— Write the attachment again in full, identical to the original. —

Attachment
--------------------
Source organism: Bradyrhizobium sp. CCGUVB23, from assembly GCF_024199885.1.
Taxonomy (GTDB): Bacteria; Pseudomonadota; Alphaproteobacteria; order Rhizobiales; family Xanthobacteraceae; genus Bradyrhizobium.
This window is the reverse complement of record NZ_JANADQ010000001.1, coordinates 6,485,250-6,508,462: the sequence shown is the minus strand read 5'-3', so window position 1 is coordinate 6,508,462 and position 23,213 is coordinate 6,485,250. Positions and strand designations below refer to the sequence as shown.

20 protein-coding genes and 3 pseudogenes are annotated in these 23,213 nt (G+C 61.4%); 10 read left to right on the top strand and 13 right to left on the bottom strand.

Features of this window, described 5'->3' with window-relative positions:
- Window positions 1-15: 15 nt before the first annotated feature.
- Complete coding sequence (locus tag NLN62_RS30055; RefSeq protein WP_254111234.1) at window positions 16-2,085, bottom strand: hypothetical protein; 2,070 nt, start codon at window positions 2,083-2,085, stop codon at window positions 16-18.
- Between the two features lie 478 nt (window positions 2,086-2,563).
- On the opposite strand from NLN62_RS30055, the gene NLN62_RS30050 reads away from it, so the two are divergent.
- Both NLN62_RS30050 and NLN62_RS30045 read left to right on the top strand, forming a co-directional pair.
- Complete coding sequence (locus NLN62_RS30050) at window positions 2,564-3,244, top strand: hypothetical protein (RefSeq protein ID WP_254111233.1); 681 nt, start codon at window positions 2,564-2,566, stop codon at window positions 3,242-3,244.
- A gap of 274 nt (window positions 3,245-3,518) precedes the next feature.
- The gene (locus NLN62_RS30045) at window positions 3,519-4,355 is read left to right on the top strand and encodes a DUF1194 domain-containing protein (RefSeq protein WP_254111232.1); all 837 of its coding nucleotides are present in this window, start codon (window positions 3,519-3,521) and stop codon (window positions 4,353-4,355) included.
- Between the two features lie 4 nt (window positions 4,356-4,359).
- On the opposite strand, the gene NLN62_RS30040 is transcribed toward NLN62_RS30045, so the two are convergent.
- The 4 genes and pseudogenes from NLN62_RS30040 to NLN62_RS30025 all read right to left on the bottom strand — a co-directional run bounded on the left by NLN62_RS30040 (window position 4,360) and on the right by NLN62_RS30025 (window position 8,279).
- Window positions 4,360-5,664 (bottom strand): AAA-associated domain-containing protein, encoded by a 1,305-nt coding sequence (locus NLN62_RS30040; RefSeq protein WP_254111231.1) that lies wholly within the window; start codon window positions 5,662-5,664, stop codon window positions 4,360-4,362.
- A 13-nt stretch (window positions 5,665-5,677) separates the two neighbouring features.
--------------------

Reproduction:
Source organism: Bradyrhizobium sp. CCGUVB23, from assembly GCF_024199885.1.
Taxonomy (GTDB): Bacteria; Pseudomonadota; Alphaproteobacteria; order Rhizobiales; family Xanthobacteraceae; genus Bradyrhizobium.
This window is the reverse complement of record NZ_JANADQ010000001.1, coordinates 6,485,250-6,508,462: the sequence shown is the minus strand read 5'-3', so window position 1 is coordinate 6,508,462 and position 23,213 is coordinate 6,485,250. Positions and strand designations below refer to the sequence as shown.

20 protein-coding genes and 3 pseudogenes are annotated in these 23,213 nt (G+C 61.4%); 10 read left to right on the top strand and 13 right to left on the bottom strand.

Features of this window, described 5'->3' with window-relative positions:
- Window positions 1-15: 15 nt before the first annotated feature.
- Complete coding sequence (locus tag NLN62_RS30055; RefSeq protein WP_254111234.1) at window positions 16-2,085, bottom strand: hypothetical protein; 2,070 nt, start codon at window positions 2,083-2,085, stop codon at window positions 16-18.
- Between the two features lie 478 nt (window positions 2,086-2,563).
- On the opposite strand from NLN62_RS30055, the gene NLN62_RS30050 reads away from it, so the two are divergent.
- Both NLN62_RS30050 and NLN62_RS30045 read left to right on the top strand, forming a co-directional pair.
- Complete coding sequence (locus NLN62_RS30050) at window positions 2,564-3,244, top strand: hypothetical protein (RefSeq protein ID WP_254111233.1); 681 nt, start codon at window positions 2,564-2,566, stop codon at window positions 3,242-3,244.
- A gap of 274 nt (window positions 3,245-3,518) precedes the next feature.
- The gene (locus NLN62_RS30045) at window positions 3,519-4,355 is read left to right on the top strand and encodes a DUF1194 domain-containing protein (RefSeq protein WP_254111232.1); all 837 of its coding nucleotides are present in this window, start codon (window positions 3,519-3,521) and stop codon (window positions 4,353-4,355) included.
- Between the two features lie 4 nt (window positions 4,356-4,359).
- On the opposite strand, the gene NLN62_RS30040 is transcribed toward NLN62_RS30045, so the two are convergent.
- The 4 genes and pseudogenes from NLN62_RS30040 to NLN62_RS30025 all read right to left on the bottom strand — a co-directional run bounded on the left by NLN62_RS30040 (window position 4,360) and on the right by NLN62_RS30025 (window position 8,279).
- Window positions 4,360-5,664 (bottom strand): AAA-associated domain-containing protein, encoded by a 1,305-nt coding sequence (locus NLN62_RS30040; RefSeq protein WP_254111231.1) that lies wholly within the window; start codon window positions 5,662-5,664, stop codon window positions 4,360-4,362.
- A 13-nt stretch (window positions 5,665-5,677) separates the two neighbouring features.